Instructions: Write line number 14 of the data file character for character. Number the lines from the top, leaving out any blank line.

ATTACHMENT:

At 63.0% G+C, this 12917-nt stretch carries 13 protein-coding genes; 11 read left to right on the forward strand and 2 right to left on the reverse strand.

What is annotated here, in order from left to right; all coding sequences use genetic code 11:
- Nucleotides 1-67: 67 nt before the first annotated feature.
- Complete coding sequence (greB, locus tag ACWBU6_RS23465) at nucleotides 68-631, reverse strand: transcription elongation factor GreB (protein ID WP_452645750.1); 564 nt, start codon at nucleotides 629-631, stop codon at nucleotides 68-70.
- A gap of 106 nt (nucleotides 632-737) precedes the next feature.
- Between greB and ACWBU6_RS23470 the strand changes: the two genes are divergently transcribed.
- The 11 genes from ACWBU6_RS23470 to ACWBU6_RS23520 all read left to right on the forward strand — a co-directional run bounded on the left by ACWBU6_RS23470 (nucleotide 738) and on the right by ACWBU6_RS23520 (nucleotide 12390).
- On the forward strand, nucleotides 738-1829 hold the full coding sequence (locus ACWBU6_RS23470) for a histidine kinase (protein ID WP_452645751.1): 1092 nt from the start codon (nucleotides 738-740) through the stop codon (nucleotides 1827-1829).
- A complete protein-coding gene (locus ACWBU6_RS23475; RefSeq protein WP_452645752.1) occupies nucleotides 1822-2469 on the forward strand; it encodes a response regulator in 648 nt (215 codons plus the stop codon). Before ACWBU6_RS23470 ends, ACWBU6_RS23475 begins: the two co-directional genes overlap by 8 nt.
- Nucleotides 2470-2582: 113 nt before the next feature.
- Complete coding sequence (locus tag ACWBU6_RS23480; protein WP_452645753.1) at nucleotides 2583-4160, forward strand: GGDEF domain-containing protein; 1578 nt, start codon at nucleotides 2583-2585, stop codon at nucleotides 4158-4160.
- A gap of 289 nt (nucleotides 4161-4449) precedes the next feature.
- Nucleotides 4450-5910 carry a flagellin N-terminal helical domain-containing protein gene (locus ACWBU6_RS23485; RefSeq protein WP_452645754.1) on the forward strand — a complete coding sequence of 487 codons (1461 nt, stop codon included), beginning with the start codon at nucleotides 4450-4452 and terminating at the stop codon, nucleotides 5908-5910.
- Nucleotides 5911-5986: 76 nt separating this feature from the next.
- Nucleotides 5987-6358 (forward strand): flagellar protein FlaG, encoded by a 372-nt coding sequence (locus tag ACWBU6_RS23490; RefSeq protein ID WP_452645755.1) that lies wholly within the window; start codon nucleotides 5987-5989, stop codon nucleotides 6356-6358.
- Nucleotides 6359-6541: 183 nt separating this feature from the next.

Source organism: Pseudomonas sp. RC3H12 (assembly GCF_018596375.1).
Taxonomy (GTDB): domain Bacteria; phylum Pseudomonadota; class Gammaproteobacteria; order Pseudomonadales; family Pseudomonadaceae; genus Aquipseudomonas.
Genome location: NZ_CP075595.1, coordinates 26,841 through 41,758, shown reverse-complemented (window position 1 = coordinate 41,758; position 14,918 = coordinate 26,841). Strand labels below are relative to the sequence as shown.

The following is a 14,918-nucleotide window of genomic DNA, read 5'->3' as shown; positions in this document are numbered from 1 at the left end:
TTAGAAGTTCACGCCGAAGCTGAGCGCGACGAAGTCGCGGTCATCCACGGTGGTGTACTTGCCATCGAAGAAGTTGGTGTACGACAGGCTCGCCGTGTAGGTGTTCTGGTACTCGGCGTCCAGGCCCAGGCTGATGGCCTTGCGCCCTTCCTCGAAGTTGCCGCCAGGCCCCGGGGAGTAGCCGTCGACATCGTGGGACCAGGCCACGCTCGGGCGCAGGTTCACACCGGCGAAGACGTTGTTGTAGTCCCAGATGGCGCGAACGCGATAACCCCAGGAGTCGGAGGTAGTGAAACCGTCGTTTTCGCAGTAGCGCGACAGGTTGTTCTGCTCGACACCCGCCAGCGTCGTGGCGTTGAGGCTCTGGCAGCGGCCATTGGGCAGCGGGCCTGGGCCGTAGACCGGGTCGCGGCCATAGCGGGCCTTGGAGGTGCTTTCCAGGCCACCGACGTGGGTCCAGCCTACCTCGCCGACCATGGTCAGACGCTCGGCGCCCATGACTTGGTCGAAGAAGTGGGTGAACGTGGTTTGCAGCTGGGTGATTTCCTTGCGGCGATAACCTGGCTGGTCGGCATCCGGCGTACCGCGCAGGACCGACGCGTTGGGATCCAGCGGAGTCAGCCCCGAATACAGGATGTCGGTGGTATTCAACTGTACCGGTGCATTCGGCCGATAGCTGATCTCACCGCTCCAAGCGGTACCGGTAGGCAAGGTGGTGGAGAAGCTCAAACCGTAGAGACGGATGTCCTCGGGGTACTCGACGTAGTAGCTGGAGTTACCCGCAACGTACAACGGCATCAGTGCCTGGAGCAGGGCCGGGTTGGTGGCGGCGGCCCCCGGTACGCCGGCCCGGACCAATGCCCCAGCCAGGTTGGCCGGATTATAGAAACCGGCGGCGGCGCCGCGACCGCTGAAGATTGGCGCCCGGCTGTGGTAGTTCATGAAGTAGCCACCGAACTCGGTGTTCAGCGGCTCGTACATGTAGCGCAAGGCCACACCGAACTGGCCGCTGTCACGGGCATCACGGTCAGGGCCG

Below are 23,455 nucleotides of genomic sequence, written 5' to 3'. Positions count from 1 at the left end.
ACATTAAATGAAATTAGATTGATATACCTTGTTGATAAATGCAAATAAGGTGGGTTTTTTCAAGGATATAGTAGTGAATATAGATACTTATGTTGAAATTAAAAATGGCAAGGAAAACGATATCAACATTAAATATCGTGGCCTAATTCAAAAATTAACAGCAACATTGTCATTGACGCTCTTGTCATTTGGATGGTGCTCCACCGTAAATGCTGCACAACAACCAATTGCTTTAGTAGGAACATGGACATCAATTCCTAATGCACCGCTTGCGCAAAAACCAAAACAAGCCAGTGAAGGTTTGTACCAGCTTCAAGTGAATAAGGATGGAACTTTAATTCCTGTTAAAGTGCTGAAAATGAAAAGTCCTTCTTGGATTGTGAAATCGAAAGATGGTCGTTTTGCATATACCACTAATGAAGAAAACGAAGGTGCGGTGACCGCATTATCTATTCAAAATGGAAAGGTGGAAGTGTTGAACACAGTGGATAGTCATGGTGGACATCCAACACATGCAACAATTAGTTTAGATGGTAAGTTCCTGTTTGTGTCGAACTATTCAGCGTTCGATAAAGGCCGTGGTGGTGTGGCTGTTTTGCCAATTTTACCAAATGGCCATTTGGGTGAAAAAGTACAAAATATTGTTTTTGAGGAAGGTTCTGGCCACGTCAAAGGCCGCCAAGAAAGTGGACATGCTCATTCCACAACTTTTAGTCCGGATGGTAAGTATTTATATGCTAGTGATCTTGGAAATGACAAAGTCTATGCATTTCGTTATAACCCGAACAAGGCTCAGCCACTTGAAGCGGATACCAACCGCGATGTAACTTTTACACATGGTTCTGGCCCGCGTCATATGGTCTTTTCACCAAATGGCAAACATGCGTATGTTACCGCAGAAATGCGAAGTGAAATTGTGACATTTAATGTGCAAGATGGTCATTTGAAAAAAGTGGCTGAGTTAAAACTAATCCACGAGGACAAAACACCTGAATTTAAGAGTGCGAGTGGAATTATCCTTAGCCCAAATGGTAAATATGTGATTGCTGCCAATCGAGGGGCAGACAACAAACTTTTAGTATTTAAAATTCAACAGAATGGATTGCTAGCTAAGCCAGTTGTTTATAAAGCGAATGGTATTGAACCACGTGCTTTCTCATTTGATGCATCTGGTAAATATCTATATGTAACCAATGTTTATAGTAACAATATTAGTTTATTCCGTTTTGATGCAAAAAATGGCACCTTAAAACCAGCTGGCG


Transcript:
- Nucleotides 5911-5986: 76 nt separating this feature from the next.